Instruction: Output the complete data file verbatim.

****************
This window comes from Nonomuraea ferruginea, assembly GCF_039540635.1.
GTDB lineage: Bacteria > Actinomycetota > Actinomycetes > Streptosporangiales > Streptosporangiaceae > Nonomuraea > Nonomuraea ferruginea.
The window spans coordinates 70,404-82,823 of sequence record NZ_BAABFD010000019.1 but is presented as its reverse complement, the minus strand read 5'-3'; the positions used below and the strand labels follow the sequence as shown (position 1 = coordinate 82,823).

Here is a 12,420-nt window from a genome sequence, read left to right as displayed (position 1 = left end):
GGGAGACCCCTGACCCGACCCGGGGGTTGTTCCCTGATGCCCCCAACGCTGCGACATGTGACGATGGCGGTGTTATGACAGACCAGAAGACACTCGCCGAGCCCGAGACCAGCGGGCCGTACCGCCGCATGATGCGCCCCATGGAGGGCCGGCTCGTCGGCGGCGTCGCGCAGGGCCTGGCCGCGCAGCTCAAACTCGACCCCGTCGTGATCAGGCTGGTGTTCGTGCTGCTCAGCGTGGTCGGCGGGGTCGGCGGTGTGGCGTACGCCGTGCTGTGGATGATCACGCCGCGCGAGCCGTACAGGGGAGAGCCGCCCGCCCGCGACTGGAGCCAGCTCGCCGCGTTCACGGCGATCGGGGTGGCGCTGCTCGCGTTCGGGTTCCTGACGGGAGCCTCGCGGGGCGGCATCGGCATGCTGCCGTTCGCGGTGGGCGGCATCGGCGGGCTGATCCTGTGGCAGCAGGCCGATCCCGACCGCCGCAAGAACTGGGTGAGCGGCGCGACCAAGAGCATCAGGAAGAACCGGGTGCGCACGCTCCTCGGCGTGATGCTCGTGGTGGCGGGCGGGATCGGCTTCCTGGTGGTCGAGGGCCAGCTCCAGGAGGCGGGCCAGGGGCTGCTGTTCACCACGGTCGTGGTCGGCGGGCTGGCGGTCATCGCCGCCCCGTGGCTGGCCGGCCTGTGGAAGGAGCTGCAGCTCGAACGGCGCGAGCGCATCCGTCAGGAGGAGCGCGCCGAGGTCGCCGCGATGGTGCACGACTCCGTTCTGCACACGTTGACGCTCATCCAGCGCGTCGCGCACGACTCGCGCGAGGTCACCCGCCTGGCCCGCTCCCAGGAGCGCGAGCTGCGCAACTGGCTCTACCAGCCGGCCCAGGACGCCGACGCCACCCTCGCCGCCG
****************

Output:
This window comes from Nonomuraea ferruginea, assembly GCF_039540635.1.
GTDB lineage: Bacteria > Actinomycetota > Actinomycetes > Streptosporangiales > Streptosporangiaceae > Nonomuraea > Nonomuraea ferruginea.
The window spans coordinates 70,404-82,823 of sequence record NZ_BAABFD010000019.1 but is presented as its reverse complement, the minus strand read 5'-3'; the positions used below and the strand labels follow the sequence as shown (position 1 = coordinate 82,823).

Here is a 12,420-nt window from a genome sequence, read left to right as displayed (position 1 = left end):
GGGAGACCCCTGACCCGACCCGGGGGTTGTTCCCTGATGCCCCCAACGCTGCGACATGTGACGATGGCGGTGTTATGACAGACCAGAAGACACTCGCCGAGCCCGAGACCAGCGGGCCGTACCGCCGCATGATGCGCCCCATGGAGGGCCGGCTCGTCGGCGGCGTCGCGCAGGGCCTGGCCGCGCAGCTCAAACTCGACCCCGTCGTGATCAGGCTGGTGTTCGTGCTGCTCAGCGTGGTCGGCGGGGTCGGCGGTGTGGCGTACGCCGTGCTGTGGATGATCACGCCGCGCGAGCCGTACAGGGGAGAGCCGCCCGCCCGCGACTGGAGCCAGCTCGCCGCGTTCACGGCGATCGGGGTGGCGCTGCTCGCGTTCGGGTTCCTGACGGGAGCCTCGCGGGGCGGCATCGGCATGCTGCCGTTCGCGGTGGGCGGCATCGGCGGGCTGATCCTGTGGCAGCAGGCCGATCCCGACCGCCGCAAGAACTGGGTGAGCGGCGCGACCAAGAGCATCAGGAAGAACCGGGTGCGCACGCTCCTCGGCGTGATGCTCGTGGTGGCGGGCGGGATCGGCTTCCTGGTGGTCGAGGGCCAGCTCCAGGAGGCGGGCCAGGGGCTGCTGTTCACCACGGTCGTGGTCGGCGGGCTGGCGGTCATCGCCGCCCCGTGGCTGGCCGGCCTGTGGAAGGAGCTGCAGCTCGAACGGCGCGAGCGCATCCGTCAGGAGGAGCGCGCCGAGGTCGCCGCGATGGTGCACGACTCCGTTCTGCACACGTTGACGCTCATCCAGCGCGTCGCGCACGACTCGCGCGAGGTCACCCGCCTGGCCCGCTCCCAGGAGCGCGAGCTGCGCAACTGGCTCTACCAGCCGGCCCAGGACGCCGACGCCACCCTCGCCGCCG